William Lind recently attacked the concept of fifth-generation warfare (the only well-accepted generation of modern warfare he did not first describe) as follows:
Between February 8 and February 14, four American schools suffered attacks by lone gunmen. The most recent, at Northern Illinois University on February 14, saw five killed (plus the gunman) and 16 wounded. Similar attacks have occurred elsewhere, including shopping malls.
Is this war? I donâ€™t think so. Some proponents of â€œFifth Generation war,â€ which they define as actions by â€œsuperempowered individuals,â€ may disagree. But these incidents lack an ingredient I think necessary to warâ€™s definition, namely purpose. In Fourth Generation War, the purpose of warlike acts reaches beyond the state and politics, but actions, including massacres of civilians, are still purposeful. They serve an agenda that reaches beyond individual emotions, an agenda others can and do share and fight for. In contrast, the mental and emotional states that motivate lone gunmen are knowable to them alone.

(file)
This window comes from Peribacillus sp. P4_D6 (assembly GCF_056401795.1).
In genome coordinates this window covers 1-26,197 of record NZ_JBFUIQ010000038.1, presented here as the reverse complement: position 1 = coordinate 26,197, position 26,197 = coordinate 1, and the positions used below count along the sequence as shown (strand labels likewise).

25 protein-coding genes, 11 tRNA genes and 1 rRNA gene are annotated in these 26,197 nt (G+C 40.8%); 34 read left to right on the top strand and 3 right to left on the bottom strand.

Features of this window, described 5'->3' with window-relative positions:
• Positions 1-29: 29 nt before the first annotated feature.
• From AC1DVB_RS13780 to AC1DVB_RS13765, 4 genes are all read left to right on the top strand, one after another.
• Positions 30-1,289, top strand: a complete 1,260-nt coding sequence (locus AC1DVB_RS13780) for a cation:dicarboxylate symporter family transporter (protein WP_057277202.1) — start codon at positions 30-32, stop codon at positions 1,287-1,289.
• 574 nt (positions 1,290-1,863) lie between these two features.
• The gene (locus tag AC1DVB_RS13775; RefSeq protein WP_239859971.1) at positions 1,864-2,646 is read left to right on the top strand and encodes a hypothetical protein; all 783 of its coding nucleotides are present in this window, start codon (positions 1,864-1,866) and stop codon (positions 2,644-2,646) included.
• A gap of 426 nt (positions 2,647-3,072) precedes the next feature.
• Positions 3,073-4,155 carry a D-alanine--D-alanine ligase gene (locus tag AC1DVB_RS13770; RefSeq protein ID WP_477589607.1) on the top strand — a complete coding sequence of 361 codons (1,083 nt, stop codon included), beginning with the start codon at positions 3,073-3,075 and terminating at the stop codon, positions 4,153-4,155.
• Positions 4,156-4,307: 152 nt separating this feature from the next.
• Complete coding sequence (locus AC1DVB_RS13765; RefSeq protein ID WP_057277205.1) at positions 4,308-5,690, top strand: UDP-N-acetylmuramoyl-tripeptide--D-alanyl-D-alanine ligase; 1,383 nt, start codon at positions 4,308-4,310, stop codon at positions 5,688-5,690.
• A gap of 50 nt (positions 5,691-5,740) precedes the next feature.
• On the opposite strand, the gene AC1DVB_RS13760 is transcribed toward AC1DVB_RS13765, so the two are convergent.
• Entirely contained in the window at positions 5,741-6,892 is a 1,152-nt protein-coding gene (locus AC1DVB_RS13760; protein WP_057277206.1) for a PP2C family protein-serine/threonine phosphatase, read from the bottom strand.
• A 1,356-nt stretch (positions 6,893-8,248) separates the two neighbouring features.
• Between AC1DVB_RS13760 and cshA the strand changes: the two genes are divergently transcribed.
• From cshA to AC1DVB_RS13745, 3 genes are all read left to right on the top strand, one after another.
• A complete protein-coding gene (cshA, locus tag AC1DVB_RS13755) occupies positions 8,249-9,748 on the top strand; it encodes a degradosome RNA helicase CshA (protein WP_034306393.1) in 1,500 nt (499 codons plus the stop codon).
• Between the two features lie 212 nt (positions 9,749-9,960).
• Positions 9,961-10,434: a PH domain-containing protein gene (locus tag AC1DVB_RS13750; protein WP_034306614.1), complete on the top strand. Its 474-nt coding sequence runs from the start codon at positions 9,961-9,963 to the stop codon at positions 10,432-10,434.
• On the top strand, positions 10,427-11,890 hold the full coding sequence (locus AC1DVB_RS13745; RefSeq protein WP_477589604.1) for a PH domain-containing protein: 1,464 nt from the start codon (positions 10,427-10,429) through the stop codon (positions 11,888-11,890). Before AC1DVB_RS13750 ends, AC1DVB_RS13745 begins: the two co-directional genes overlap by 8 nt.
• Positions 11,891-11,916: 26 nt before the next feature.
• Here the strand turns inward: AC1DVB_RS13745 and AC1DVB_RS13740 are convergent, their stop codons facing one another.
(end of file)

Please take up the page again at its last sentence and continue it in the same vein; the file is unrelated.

The whole â€œFifth Generationâ€ thesis is faulty, in any case. However small the units that fight wars may become, down to the â€œsuperempowered individual,â€ that shrinkage alone is not enough to mark a new generation.
Lind has earned sympathy from Shlok Vaidya, however, who has previously described 5GW as “an incoherent amalgam of a variety of perspectives.” However, as Shlok’s definition (“the emergent pattern formed by a distributed multitude of empowered individuals acting in concert by acting in their own self interest, without any collaboration“) argues that 5GW is not competitive-cooperative, his concept of 5GW is not war at all.